This T32 application, begun in 2006 at the NCI-designated Comprehensive Moffitt Cancer Center, has the goal to train the next generation of leaders in translational immunology who can bridge bench work to clinical practice that leads to novel strategies to combat cancer.
It aims to train a total of 2 predoctoral and 8 postdoctoral fellows, each for 3 years. Training is under 16 outstanding faculty members comprising of a mix of basic and clinical investigators who have a history of working together to solve barriers to immunity against cancer. Three areas of focus 1) innate immunity, inflammation and cancer, 2) adaptive immunity 3) immunotherapeutic strategies in cancer patients, integrate the research efforts of the faculty, which provide a multidisciplinary environment that benefit trainees for transition from mouse to man research. To take advantage of this setting, the Ph.D. Program in Cancer Biology, in its 10th year, has a curriculum that minimizes coursework and emphasizes laboratory research on a project co-mentored by a basic scientist and a physician scientist. Postdoctoral candidates also design a co- mentored project that addresses a critical issue in cancer immunity. The training program is overseen by the Education Committee headed by the PI with a faculty member from each of the 3 focus areas. It includes structured coursework, taken as appropriate, supplemented by participation in Research-in- Progress Seminars, Basic and Clinical Grand Rounds from outside speakers, and presentations at national meetings. Mandatory classes related to Research Ethics, Animal Safety and Human Subjects are taken, including training in key Core Facilities, such as Cell Therapies Core, Animal Models and Imaging, Flow Cytometry, Genomics, Proteomics, to enable trainees to utilize these tools in their research. The program is regularly evaluated under a process that measures not only the progress of the trainee but also the effectiveness of the program. Trainees working side by side with clinical mentors and their medical staff in the hospital setting will gain the necessary skill to conduct research in the interface of basic science and medicine.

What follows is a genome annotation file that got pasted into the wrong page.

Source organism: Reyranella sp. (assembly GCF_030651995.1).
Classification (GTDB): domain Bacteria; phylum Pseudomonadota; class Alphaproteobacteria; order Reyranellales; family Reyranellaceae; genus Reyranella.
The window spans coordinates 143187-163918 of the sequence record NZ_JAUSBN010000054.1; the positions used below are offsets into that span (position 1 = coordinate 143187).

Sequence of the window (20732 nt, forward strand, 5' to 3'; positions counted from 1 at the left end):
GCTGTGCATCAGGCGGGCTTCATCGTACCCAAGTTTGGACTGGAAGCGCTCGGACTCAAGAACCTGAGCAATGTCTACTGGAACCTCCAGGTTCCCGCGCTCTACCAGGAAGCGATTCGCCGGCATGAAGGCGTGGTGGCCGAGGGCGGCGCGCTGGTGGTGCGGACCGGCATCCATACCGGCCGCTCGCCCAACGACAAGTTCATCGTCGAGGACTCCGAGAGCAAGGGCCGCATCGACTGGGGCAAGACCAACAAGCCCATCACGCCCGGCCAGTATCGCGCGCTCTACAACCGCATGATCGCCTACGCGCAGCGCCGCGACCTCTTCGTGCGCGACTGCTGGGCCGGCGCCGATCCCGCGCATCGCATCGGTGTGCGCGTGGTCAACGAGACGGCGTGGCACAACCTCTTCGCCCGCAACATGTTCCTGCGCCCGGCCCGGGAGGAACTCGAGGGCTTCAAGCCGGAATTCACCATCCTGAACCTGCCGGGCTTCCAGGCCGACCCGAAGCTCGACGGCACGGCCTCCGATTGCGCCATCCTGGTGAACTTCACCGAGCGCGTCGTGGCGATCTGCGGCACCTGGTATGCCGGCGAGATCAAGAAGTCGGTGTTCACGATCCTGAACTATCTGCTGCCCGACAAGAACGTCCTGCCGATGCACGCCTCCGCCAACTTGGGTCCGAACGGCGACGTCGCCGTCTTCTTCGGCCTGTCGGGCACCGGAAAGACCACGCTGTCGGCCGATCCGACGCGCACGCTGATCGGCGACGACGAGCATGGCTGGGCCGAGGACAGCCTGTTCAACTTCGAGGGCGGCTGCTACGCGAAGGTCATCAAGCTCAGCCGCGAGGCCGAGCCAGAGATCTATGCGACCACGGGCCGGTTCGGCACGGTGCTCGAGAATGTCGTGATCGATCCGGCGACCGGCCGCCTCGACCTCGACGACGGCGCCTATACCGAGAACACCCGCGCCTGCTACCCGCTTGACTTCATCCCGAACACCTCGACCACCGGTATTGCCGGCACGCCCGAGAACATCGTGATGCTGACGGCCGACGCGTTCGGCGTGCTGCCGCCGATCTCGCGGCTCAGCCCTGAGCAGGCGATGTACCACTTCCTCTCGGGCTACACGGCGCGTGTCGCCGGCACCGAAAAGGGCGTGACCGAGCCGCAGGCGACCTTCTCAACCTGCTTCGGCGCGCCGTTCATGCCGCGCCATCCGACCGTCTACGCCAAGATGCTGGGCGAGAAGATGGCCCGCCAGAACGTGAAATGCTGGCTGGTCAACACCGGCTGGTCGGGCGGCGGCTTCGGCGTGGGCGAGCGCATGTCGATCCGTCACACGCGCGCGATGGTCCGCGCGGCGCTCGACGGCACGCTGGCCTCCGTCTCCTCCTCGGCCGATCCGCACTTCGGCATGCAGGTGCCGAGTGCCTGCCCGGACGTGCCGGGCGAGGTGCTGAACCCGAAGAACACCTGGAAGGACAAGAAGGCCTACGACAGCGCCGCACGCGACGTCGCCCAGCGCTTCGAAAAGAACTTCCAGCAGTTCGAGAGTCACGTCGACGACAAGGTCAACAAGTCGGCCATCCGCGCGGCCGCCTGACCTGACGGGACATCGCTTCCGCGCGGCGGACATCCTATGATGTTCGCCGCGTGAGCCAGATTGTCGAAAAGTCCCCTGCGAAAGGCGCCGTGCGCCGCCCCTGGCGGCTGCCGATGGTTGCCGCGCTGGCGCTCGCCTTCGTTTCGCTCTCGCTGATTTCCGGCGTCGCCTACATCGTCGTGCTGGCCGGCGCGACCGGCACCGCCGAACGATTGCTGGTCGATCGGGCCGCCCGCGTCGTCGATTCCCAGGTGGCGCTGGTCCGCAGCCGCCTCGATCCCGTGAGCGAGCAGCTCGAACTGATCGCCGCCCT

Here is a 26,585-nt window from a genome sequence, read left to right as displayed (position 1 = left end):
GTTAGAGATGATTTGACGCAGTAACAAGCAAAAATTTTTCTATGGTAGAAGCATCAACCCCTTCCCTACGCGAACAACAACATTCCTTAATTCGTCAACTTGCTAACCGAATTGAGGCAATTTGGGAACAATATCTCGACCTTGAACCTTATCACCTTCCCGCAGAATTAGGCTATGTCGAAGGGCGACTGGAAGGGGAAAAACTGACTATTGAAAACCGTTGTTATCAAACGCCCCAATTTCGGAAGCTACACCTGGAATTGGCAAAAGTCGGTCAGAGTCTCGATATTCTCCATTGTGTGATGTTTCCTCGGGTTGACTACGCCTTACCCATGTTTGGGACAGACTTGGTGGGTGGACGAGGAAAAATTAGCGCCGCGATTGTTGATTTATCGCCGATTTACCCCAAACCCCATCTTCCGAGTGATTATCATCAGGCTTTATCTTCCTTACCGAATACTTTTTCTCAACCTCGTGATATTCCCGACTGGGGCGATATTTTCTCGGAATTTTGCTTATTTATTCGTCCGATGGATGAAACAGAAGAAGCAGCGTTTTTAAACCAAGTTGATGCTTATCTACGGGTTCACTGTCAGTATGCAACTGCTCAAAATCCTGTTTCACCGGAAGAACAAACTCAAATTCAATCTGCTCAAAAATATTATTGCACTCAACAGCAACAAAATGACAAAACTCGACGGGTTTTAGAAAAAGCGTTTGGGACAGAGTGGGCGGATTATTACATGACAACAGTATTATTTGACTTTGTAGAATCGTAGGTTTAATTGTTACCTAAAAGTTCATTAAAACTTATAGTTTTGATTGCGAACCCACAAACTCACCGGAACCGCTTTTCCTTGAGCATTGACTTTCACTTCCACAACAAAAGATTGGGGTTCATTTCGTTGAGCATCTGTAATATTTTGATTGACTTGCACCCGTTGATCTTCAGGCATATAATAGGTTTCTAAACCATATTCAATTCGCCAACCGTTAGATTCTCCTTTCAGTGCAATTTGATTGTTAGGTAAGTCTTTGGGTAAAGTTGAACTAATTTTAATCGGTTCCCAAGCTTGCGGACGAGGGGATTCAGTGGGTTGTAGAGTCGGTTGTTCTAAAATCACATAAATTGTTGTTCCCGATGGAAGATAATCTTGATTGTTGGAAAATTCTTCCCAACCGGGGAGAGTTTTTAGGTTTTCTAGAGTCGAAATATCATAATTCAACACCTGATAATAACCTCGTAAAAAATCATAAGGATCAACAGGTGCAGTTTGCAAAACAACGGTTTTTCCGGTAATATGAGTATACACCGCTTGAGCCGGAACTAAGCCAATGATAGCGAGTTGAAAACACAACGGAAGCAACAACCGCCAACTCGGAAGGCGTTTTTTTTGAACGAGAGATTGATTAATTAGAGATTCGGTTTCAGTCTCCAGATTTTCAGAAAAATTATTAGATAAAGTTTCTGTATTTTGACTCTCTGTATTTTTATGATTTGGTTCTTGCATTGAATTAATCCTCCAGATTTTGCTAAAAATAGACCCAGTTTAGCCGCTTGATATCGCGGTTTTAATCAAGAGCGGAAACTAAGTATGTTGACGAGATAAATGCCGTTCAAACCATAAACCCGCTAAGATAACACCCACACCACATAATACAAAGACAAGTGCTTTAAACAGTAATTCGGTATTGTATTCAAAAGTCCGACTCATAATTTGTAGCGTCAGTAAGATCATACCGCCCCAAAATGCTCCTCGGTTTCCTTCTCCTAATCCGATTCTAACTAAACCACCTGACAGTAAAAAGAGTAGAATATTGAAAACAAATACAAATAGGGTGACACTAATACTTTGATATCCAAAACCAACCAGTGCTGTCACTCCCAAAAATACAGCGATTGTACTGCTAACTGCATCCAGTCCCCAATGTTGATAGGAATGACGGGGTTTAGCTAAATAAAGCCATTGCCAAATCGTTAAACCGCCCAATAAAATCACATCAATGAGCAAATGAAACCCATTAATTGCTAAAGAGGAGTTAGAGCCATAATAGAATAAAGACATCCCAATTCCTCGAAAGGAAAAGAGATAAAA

The training program in Tumor Immunology described in this T32 application has great relevance to public health because it will produce a new generation of leaders in translational research who are capable of bringing bench observations into practical application in cancer patients. It is becoming evident that fewer US citizens are entering the biomedical research field and our edge in this field is rapidly eroding. Moffitt Cancer Center intends to block this erosion because it has the ideal setting to train predoctoral and postdoctoral fellows in translational research, bolstered by the integration of basic scientists with physician scientists in focused areas of tumor immunology research.
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